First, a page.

This post is courtesy of Drs. Nancy Frey and Douglas Fisher, professors at San Diego State University. Visit their website. They are the co-authors of several professional books for educators, including In a Reading State of Mind: Brain Research, Teacher Modeling, and Comprehension Instruction. Key ideas from their book are discussed below, where Nancy and Doug describe how to model "word solving" so students might learn to infer word meaning when reading independently. This entry builds on the previous post by Fisher and Frey, describing how to decide which words to teach.
Although selecting words worthy of being taught is one of the hardest things about explicit vocabulary instruction, modeling is one of the most underutilized instructional routines for ensuring students’ progress in word knowledge and word solving. Modeling word solving strategies does not focus on specific words, but rather the skills of figuring out unknown words. It’s habit building and students need to develop this habit if they are going to apply what we have taught them on their own.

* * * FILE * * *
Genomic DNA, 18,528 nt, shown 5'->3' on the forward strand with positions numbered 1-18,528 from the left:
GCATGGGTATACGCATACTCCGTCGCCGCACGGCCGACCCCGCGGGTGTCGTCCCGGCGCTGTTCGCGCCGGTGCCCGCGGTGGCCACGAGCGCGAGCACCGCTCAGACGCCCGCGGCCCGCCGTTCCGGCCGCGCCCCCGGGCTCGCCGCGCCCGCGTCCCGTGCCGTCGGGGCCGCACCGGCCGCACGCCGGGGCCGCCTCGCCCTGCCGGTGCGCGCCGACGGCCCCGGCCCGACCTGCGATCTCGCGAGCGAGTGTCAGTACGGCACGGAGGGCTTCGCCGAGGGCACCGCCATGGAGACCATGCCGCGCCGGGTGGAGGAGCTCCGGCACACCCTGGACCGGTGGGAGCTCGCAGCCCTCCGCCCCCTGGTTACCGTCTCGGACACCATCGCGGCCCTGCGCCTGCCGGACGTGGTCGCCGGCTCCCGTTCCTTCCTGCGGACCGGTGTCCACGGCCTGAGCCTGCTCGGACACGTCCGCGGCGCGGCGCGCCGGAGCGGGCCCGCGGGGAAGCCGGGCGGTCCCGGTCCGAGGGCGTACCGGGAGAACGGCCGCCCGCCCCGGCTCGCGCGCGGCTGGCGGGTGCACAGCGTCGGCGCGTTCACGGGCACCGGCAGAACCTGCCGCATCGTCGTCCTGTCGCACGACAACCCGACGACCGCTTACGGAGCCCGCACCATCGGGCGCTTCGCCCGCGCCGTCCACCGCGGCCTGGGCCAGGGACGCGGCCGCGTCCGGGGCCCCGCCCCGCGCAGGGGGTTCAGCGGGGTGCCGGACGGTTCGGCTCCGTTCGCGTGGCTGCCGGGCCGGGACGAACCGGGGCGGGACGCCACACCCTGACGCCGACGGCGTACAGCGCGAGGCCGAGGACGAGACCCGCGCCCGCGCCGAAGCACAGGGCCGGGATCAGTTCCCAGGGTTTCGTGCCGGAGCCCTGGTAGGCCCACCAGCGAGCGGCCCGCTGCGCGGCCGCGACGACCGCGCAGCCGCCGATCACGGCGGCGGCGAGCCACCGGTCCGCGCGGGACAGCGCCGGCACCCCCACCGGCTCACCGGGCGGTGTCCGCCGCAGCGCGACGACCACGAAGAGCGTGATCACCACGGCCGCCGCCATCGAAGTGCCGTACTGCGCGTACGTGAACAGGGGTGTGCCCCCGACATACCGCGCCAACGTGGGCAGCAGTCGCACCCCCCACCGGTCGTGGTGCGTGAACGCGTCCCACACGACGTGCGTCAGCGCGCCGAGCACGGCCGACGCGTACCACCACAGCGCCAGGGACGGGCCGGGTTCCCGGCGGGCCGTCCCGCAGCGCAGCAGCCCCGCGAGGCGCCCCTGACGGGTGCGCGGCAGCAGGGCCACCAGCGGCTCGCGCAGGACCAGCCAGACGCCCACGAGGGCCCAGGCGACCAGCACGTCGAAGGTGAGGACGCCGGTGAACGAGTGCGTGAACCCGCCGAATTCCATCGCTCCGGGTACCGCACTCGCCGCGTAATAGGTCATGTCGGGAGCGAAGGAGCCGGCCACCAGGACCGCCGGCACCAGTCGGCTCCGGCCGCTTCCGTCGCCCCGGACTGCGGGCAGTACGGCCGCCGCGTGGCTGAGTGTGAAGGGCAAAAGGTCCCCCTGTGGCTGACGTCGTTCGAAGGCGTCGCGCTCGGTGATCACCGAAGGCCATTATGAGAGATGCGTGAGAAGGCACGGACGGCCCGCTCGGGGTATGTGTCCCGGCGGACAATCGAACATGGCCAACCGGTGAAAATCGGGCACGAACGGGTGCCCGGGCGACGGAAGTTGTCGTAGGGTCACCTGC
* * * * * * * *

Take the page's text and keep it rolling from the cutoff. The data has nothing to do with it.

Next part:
Our thinking about modeling word solving focuses on students learning to look inside words and outside words for clues about meaning.
In thinking about word solving, we have identified three categories worthy of attention during modeling: word parts, context clues, and resources (Fisher, Frey, & Lapp, 2008). Of course, modeling word solving should be integrated with other attempts at understanding the text, such as comprehension strategies and using text structures and text features. We are not suggesting that teachers focus only on modeling word solving, but rather add word solving in their shared readings and think alouds so that students have access to examples of expert thinking about words. As we will see in the examples below, modeling requires the use of an “I statement” in which the teacher shares his or her thinking with others.And we say this to them all of the time, “Let’s look inside the word and outside the word to see what we know.” That’s what we hope that they start to say to themselves, over time, as they come to words they don’t know.